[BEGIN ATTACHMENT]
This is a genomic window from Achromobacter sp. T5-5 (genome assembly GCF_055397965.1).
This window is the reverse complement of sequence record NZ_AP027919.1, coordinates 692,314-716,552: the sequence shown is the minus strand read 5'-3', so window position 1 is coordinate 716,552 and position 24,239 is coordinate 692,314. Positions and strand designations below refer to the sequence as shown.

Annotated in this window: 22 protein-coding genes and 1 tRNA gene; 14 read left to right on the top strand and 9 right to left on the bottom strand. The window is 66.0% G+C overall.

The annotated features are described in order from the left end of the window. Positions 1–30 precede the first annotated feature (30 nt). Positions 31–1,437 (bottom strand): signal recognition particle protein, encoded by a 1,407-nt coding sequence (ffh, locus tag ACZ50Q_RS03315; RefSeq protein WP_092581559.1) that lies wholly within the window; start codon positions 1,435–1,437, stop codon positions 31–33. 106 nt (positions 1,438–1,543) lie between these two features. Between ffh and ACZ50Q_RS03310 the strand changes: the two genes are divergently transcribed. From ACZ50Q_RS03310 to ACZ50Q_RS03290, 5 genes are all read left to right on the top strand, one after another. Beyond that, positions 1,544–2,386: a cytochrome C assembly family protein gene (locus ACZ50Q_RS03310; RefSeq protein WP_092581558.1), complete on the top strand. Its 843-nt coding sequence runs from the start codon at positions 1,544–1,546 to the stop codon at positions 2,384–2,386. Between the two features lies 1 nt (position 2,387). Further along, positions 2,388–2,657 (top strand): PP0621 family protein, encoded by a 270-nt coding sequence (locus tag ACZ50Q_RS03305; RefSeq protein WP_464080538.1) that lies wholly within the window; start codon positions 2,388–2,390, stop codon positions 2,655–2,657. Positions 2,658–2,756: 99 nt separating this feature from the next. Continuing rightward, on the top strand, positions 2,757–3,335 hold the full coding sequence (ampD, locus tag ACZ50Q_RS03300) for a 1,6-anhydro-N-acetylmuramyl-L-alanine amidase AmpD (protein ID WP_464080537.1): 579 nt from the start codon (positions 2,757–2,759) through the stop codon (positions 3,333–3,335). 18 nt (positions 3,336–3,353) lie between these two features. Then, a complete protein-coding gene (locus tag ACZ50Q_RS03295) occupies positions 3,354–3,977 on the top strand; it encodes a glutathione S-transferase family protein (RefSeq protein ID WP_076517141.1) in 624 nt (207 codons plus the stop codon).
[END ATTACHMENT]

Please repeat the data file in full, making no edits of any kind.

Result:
This is a genomic window from Achromobacter sp. T5-5 (genome assembly GCF_055397965.1).
This window is the reverse complement of sequence record NZ_AP027919.1, coordinates 692,314-716,552: the sequence shown is the minus strand read 5'-3', so window position 1 is coordinate 716,552 and position 24,239 is coordinate 692,314. Positions and strand designations below refer to the sequence as shown.

Annotated in this window: 22 protein-coding genes and 1 tRNA gene; 14 read left to right on the top strand and 9 right to left on the bottom strand. The window is 66.0% G+C overall.

The annotated features are described in order from the left end of the window. Positions 1–30 precede the first annotated feature (30 nt). Positions 31–1,437 (bottom strand): signal recognition particle protein, encoded by a 1,407-nt coding sequence (ffh, locus tag ACZ50Q_RS03315; RefSeq protein WP_092581559.1) that lies wholly within the window; start codon positions 1,435–1,437, stop codon positions 31–33. 106 nt (positions 1,438–1,543) lie between these two features. Between ffh and ACZ50Q_RS03310 the strand changes: the two genes are divergently transcribed. From ACZ50Q_RS03310 to ACZ50Q_RS03290, 5 genes are all read left to right on the top strand, one after another. Beyond that, positions 1,544–2,386: a cytochrome C assembly family protein gene (locus ACZ50Q_RS03310; RefSeq protein WP_092581558.1), complete on the top strand. Its 843-nt coding sequence runs from the start codon at positions 1,544–1,546 to the stop codon at positions 2,384–2,386. Between the two features lies 1 nt (position 2,387). Further along, positions 2,388–2,657 (top strand): PP0621 family protein, encoded by a 270-nt coding sequence (locus tag ACZ50Q_RS03305; RefSeq protein WP_464080538.1) that lies wholly within the window; start codon positions 2,388–2,390, stop codon positions 2,655–2,657. Positions 2,658–2,756: 99 nt separating this feature from the next. Continuing rightward, on the top strand, positions 2,757–3,335 hold the full coding sequence (ampD, locus tag ACZ50Q_RS03300) for a 1,6-anhydro-N-acetylmuramyl-L-alanine amidase AmpD (protein ID WP_464080537.1): 579 nt from the start codon (positions 2,757–2,759) through the stop codon (positions 3,333–3,335). 18 nt (positions 3,336–3,353) lie between these two features. Then, a complete protein-coding gene (locus tag ACZ50Q_RS03295) occupies positions 3,354–3,977 on the top strand; it encodes a glutathione S-transferase family protein (RefSeq protein ID WP_076517141.1) in 624 nt (207 codons plus the stop codon).